Reader's Digest isn't exactly the first publisher I think about when I want crafting advice, but the Complete Guide to Needlework is very useful and well organized.
While I still doubt that I will ever need the other nine sections of the book, the 88 pages of knitting information is so packed to the gills with good information, that I think the book is very worth it.
I had this book in college, so it's possible that straight-out nostalgia colors my thinking of it, but it really is well-laid-out and well illustrated. There are several projects, but most of them are truly out of date in both style and construction methods.
The real value in this book comes from the techniques it describes.
The "looped cast on" in this book, is an invisible cast on. It's the one I learned in my dorm room and it's still the way I do it, even though I know there are other ways to do it. A lot of people prefer the crochet-chain start for this cast on, but I think this is more elegant. Plus, I don't have to find a crochet hook to work it.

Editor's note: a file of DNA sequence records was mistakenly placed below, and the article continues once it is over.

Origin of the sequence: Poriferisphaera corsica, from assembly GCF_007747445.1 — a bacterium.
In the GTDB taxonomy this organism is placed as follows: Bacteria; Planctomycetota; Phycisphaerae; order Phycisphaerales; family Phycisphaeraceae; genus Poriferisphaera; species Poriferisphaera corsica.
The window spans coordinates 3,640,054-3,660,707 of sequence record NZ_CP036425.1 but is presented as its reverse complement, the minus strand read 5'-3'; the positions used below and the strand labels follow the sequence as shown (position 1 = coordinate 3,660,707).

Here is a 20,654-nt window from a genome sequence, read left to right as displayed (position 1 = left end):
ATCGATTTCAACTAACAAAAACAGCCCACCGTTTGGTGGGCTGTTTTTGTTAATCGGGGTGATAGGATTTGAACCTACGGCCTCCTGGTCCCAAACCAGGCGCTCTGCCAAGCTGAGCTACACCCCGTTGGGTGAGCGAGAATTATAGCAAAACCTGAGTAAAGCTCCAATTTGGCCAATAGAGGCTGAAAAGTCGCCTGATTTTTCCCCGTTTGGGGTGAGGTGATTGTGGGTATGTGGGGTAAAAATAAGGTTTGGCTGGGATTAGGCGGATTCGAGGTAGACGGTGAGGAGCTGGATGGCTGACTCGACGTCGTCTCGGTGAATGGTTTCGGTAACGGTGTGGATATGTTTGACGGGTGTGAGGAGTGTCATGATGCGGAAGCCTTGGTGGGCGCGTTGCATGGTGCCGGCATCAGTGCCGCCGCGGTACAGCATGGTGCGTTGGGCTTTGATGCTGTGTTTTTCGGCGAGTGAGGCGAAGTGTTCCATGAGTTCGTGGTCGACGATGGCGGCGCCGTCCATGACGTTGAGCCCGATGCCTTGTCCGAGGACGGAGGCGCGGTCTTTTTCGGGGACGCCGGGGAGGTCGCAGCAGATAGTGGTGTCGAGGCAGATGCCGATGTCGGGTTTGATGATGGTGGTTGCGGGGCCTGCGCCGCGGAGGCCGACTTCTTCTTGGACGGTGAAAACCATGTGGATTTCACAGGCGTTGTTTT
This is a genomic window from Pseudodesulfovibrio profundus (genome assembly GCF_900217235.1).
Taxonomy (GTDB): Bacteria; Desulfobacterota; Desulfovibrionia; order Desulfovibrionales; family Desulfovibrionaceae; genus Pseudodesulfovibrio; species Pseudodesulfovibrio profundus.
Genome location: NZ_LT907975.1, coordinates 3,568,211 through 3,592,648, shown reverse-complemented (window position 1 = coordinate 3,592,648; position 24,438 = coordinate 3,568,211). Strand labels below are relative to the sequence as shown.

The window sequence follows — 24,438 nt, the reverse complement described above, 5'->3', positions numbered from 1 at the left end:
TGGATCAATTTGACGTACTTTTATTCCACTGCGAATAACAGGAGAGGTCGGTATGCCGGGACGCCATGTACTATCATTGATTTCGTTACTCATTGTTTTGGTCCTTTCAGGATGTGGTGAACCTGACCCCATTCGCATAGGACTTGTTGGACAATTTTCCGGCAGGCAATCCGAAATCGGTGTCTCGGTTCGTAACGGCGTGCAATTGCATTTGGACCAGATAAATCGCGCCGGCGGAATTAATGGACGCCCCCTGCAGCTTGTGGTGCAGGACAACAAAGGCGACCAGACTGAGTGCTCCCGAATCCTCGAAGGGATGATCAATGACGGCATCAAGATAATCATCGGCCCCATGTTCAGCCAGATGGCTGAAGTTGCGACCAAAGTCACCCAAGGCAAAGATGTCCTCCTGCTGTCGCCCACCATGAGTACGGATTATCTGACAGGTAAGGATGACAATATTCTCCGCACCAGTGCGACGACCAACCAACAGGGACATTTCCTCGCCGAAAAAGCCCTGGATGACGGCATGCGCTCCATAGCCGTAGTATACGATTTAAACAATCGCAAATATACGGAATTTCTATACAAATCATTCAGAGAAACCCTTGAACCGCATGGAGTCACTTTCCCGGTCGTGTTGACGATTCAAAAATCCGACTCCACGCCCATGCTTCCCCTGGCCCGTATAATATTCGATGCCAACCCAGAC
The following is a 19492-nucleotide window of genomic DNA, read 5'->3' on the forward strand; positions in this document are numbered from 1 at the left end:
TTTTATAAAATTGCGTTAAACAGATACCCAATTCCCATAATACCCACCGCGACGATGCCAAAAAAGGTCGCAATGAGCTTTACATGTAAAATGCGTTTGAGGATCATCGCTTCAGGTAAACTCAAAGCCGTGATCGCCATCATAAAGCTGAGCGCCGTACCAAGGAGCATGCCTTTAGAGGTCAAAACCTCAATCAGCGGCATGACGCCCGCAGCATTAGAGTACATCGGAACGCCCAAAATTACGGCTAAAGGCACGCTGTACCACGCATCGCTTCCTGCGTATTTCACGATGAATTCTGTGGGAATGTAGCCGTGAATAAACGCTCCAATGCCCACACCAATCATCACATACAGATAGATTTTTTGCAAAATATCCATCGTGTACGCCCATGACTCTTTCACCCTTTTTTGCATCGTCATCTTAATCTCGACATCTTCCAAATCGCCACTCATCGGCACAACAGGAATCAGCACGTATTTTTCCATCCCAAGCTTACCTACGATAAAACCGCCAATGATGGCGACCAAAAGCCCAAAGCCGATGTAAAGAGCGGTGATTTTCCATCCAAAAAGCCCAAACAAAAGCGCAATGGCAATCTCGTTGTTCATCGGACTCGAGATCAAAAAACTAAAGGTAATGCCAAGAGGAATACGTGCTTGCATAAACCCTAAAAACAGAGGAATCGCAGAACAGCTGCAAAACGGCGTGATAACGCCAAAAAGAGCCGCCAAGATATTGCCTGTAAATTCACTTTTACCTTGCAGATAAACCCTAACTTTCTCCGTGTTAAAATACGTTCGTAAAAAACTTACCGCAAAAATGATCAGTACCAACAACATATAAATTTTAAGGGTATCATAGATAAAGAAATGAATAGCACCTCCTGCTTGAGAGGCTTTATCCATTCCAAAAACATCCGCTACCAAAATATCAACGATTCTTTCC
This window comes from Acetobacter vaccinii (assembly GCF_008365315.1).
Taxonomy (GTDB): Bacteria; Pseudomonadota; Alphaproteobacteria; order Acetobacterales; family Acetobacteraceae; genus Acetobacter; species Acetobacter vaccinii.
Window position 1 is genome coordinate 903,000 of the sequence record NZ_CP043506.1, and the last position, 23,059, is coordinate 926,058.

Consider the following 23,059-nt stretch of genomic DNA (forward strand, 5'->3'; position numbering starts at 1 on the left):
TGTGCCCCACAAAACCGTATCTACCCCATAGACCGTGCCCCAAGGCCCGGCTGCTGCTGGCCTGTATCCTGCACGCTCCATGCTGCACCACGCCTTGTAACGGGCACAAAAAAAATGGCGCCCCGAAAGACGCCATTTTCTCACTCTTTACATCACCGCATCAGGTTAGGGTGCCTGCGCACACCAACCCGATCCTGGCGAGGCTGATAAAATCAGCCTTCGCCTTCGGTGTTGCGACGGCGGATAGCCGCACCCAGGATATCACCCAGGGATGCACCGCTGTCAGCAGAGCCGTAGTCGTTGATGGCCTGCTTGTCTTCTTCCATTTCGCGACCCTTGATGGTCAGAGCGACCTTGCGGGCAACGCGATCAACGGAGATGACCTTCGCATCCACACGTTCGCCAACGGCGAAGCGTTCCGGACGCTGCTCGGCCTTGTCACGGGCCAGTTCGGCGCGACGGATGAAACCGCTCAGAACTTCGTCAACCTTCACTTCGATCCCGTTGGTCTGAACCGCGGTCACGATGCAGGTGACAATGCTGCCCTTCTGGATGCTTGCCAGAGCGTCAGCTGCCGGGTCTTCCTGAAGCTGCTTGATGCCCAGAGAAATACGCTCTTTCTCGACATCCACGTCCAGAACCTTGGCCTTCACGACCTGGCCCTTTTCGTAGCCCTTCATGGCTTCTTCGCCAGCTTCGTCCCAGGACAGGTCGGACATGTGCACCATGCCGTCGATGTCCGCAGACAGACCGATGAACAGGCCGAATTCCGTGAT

As an aside, Jacqueline Fee credits Barbara Walker with inventing the cast on I prefer in her book, The Sweater Workshop. I think that's pretty cool, but I've never seen anyone else say it is Walker's. Just goes to show that her brilliance has just sunk right in and we all take the different things she gave us for granted as inevitable.
Other cool things in this book:
- 6 different side selvadges, explained and photographed, including how to add them to a project.
- 3 different versions of smocking.
- How to determine how much yarn you will need.
- How to design a sweater using a chart.
- Shapes for necklines, collars, armholes, sleeves, borders, hems, facings, pockets and buttonholes.
- How to join sections, block pieces, insert zippers (although it's not as cool as this way to insert zippers), and adjust fit.